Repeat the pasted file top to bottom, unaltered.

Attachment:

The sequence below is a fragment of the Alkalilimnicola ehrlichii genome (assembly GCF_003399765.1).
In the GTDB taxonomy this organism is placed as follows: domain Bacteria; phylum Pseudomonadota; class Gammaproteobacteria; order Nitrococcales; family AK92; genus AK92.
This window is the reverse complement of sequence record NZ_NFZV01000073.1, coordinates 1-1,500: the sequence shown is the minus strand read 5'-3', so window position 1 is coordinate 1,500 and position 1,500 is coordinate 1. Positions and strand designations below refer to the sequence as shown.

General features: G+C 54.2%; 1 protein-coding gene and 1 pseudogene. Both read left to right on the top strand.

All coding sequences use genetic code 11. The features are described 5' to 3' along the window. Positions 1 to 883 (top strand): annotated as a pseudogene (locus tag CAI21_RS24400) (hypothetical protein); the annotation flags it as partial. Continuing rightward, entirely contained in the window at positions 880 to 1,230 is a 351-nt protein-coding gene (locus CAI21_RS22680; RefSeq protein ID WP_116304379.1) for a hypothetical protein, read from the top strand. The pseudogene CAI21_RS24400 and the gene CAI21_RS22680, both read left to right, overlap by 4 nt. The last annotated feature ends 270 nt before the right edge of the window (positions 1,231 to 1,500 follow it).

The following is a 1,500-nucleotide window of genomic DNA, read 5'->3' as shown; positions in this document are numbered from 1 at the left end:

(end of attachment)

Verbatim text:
The sequence below is a fragment of the Alkalilimnicola ehrlichii genome (assembly GCF_003399765.1).
In the GTDB taxonomy this organism is placed as follows: domain Bacteria; phylum Pseudomonadota; class Gammaproteobacteria; order Nitrococcales; family AK92; genus AK92.
This window is the reverse complement of sequence record NZ_NFZV01000073.1, coordinates 1-1,500: the sequence shown is the minus strand read 5'-3', so window position 1 is coordinate 1,500 and position 1,500 is coordinate 1. Positions and strand designations below refer to the sequence as shown.

General features: G+C 54.2%; 1 protein-coding gene and 1 pseudogene. Both read left to right on the top strand.

All coding sequences use genetic code 11. The features are described 5' to 3' along the window. Positions 1 to 883 (top strand): annotated as a pseudogene (locus tag CAI21_RS24400) (hypothetical protein); the annotation flags it as partial. Continuing rightward, entirely contained in the window at positions 880 to 1,230 is a 351-nt protein-coding gene (locus CAI21_RS22680; RefSeq protein ID WP_116304379.1) for a hypothetical protein, read from the top strand. The pseudogene CAI21_RS24400 and the gene CAI21_RS22680, both read left to right, overlap by 4 nt. The last annotated feature ends 270 nt before the right edge of the window (positions 1,231 to 1,500 follow it).

The following is a 1,500-nucleotide window of genomic DNA, read 5'->3' as shown; positions in this document are numbered from 1 at the left end: